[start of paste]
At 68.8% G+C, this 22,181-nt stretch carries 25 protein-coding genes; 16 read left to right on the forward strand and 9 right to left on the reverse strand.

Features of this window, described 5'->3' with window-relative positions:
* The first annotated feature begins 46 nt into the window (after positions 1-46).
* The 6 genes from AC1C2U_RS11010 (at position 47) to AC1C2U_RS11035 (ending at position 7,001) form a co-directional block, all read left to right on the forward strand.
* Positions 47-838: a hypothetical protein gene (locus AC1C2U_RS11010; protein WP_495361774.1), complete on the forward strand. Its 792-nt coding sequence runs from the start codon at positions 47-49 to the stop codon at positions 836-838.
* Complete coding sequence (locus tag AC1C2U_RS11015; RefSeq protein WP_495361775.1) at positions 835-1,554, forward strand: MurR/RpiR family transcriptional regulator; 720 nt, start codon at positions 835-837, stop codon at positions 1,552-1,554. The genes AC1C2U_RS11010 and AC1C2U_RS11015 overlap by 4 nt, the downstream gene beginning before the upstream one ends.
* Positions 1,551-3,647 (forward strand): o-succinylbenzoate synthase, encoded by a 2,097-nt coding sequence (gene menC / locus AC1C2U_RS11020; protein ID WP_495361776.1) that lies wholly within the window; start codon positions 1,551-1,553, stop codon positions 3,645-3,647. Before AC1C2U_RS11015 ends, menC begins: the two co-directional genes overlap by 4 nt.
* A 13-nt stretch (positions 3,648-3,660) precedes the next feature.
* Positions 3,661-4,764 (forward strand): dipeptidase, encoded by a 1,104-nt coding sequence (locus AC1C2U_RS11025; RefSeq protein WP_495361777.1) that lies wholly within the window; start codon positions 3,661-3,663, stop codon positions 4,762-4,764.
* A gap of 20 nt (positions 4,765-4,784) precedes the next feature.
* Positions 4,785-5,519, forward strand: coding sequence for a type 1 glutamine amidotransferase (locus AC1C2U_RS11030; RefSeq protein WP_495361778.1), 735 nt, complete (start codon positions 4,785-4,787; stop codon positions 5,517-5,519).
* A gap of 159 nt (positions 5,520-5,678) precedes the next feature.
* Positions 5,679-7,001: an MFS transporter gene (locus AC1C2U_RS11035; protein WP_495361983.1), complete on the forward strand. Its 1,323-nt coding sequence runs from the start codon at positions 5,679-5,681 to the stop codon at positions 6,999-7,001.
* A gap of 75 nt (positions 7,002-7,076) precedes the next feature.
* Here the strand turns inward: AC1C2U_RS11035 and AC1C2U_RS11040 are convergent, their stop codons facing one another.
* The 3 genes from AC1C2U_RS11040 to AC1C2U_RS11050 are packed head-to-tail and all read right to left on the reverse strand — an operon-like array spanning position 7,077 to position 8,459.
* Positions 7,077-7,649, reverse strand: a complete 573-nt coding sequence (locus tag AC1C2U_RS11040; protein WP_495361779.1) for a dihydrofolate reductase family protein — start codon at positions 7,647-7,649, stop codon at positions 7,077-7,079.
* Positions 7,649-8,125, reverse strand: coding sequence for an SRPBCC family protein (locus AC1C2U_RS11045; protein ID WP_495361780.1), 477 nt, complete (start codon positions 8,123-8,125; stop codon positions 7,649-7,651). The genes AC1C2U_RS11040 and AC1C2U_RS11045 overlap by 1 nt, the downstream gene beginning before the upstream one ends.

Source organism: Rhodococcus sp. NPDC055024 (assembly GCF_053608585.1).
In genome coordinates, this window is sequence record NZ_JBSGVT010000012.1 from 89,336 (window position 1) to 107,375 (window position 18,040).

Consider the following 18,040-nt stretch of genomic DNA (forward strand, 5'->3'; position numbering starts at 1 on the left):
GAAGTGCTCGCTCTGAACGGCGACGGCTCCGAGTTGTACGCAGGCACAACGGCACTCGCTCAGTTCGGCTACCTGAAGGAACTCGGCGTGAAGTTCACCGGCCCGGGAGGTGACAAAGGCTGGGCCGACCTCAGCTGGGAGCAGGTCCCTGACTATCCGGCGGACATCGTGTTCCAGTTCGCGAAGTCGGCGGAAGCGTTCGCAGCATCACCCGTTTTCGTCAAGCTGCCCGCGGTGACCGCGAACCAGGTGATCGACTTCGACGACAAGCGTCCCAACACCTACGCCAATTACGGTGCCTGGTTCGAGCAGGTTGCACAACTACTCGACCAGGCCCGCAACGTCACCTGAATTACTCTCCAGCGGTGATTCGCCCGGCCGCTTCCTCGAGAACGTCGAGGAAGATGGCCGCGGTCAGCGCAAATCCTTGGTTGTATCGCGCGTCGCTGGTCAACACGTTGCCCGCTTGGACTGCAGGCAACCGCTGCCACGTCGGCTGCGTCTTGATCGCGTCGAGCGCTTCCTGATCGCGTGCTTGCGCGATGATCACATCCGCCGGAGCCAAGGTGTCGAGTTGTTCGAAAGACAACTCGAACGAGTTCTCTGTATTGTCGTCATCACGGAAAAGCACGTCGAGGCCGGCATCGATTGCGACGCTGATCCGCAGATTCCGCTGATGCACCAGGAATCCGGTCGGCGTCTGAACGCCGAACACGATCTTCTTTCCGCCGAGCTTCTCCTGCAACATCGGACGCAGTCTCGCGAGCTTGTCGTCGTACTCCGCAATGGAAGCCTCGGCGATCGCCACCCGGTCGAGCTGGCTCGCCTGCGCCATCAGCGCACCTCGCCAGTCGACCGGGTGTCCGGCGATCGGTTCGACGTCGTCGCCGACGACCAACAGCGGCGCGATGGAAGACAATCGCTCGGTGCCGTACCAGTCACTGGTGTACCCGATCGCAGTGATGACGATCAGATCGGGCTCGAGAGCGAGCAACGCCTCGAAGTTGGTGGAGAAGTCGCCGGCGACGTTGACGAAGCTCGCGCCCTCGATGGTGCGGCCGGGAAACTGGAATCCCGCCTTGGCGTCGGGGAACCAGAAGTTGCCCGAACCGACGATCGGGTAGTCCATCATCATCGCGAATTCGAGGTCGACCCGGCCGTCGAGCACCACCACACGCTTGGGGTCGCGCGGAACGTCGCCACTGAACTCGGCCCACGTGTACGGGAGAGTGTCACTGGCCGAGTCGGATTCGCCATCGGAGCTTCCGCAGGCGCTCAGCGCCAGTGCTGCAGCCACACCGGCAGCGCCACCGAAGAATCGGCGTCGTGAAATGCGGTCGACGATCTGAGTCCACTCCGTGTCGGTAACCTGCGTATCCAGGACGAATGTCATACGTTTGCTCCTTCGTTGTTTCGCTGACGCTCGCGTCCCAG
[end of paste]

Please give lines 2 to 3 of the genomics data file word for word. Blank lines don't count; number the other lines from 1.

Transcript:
Features of this window, described 5'->3' with window-relative positions:
* The first annotated feature begins 46 nt into the window (after positions 1-46).